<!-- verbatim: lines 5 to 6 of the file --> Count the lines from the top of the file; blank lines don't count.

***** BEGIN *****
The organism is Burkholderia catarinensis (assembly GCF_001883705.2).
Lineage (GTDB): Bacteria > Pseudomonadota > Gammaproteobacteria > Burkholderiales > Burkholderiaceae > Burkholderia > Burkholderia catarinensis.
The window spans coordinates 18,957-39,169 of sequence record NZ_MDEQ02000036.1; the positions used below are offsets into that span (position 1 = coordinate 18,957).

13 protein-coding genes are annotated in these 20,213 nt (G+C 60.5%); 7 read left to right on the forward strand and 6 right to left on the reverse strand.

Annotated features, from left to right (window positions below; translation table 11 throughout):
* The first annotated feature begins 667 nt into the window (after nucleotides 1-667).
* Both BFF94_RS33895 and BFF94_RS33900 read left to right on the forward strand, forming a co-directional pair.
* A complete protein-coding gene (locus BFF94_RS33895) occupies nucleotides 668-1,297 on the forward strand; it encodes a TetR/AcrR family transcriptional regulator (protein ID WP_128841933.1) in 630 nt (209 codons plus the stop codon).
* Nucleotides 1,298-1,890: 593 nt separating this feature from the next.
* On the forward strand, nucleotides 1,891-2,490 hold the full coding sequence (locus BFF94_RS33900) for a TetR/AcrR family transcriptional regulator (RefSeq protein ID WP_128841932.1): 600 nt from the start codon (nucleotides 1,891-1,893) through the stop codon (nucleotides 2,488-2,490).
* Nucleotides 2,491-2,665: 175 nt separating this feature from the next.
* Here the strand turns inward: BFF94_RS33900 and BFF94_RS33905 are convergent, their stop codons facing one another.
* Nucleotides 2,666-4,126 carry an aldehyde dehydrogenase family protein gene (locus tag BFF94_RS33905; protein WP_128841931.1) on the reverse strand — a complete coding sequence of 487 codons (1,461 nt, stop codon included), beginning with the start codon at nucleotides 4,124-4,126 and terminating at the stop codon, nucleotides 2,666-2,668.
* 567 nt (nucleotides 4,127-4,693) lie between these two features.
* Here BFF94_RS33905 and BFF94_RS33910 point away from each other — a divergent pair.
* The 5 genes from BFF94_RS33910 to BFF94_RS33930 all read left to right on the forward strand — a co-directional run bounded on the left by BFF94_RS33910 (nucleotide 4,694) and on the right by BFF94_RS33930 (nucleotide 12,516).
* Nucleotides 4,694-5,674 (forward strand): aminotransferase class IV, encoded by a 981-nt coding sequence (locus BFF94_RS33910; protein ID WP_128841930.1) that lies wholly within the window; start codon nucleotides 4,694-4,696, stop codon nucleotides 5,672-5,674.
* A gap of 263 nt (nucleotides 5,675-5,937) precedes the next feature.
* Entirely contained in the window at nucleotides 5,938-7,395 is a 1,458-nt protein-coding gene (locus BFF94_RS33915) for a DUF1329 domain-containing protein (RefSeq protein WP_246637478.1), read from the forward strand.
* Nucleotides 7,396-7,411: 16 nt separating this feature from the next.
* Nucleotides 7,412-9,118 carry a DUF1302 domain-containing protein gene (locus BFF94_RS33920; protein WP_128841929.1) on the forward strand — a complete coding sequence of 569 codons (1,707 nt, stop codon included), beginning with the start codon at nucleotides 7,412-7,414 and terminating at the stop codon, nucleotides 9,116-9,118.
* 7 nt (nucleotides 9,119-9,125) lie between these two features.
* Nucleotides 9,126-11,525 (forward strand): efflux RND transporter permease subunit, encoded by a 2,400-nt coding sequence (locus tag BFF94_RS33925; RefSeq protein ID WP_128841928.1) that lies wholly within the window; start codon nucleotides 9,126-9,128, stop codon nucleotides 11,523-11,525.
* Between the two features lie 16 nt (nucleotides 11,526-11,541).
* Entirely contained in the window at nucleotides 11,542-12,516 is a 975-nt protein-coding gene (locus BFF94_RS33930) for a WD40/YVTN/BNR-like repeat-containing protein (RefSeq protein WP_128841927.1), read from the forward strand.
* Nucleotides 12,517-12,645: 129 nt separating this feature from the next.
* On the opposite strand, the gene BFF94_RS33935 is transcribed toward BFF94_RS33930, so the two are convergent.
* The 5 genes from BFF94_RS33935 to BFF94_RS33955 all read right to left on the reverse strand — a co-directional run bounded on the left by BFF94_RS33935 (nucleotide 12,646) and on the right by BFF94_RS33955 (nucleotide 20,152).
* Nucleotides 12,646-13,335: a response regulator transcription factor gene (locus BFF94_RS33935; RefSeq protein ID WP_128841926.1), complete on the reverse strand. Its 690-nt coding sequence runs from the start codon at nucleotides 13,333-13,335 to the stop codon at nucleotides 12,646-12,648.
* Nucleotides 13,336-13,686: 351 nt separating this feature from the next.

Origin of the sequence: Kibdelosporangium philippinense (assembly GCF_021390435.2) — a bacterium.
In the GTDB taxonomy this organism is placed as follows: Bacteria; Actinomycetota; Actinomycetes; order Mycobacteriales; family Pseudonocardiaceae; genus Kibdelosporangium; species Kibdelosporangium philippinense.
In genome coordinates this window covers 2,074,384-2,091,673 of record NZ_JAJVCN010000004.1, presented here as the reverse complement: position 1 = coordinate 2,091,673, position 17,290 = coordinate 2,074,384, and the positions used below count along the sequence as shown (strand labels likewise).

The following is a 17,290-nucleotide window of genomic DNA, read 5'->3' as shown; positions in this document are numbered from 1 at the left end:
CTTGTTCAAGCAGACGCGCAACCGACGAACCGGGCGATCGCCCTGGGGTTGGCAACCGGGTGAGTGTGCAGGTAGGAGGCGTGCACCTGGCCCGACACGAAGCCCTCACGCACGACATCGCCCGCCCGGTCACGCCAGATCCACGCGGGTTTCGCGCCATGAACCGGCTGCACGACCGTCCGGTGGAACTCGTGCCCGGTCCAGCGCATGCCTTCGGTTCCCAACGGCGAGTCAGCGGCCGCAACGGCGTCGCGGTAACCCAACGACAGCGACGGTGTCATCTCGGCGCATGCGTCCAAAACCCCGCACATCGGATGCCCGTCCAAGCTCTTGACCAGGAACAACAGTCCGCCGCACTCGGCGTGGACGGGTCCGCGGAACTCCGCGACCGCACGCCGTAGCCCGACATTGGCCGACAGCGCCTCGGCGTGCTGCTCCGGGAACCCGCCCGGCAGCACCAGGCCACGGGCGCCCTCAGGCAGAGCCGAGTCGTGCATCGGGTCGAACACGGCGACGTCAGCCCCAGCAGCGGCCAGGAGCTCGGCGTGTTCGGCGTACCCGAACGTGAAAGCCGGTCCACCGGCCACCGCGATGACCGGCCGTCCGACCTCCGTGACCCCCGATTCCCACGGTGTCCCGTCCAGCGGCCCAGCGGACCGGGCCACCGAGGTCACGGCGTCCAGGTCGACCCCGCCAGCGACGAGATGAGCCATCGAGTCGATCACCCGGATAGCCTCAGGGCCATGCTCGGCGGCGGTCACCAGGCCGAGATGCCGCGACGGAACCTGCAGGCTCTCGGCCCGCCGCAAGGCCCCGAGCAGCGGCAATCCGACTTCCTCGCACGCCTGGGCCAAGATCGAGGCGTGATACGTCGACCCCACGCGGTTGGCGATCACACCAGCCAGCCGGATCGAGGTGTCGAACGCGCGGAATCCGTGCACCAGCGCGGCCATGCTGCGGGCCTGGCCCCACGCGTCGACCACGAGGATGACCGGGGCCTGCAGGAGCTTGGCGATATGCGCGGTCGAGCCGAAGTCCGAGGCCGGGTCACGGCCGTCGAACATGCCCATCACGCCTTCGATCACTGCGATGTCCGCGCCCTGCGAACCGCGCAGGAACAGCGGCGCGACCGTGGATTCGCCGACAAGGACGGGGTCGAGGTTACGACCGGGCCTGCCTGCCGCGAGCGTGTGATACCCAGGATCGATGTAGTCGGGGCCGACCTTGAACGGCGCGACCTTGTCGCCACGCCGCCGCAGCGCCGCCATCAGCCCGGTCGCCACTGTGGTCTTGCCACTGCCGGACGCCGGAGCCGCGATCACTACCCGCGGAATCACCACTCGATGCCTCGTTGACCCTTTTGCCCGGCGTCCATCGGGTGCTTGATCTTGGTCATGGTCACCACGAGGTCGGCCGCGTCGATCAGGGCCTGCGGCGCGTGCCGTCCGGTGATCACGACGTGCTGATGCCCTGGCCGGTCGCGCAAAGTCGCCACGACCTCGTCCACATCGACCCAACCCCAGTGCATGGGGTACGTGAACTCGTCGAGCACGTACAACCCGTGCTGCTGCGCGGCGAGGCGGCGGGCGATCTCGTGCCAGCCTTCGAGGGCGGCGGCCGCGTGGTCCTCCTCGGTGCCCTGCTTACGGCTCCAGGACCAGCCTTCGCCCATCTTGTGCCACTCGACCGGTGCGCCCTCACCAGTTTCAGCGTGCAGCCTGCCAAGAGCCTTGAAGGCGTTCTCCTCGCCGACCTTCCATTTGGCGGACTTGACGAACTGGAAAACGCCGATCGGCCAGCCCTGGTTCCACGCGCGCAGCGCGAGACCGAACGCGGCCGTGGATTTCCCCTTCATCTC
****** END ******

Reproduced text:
Annotated features, from left to right (window positions below; translation table 11 throughout):
* The first annotated feature begins 667 nt into the window (after nucleotides 1-667).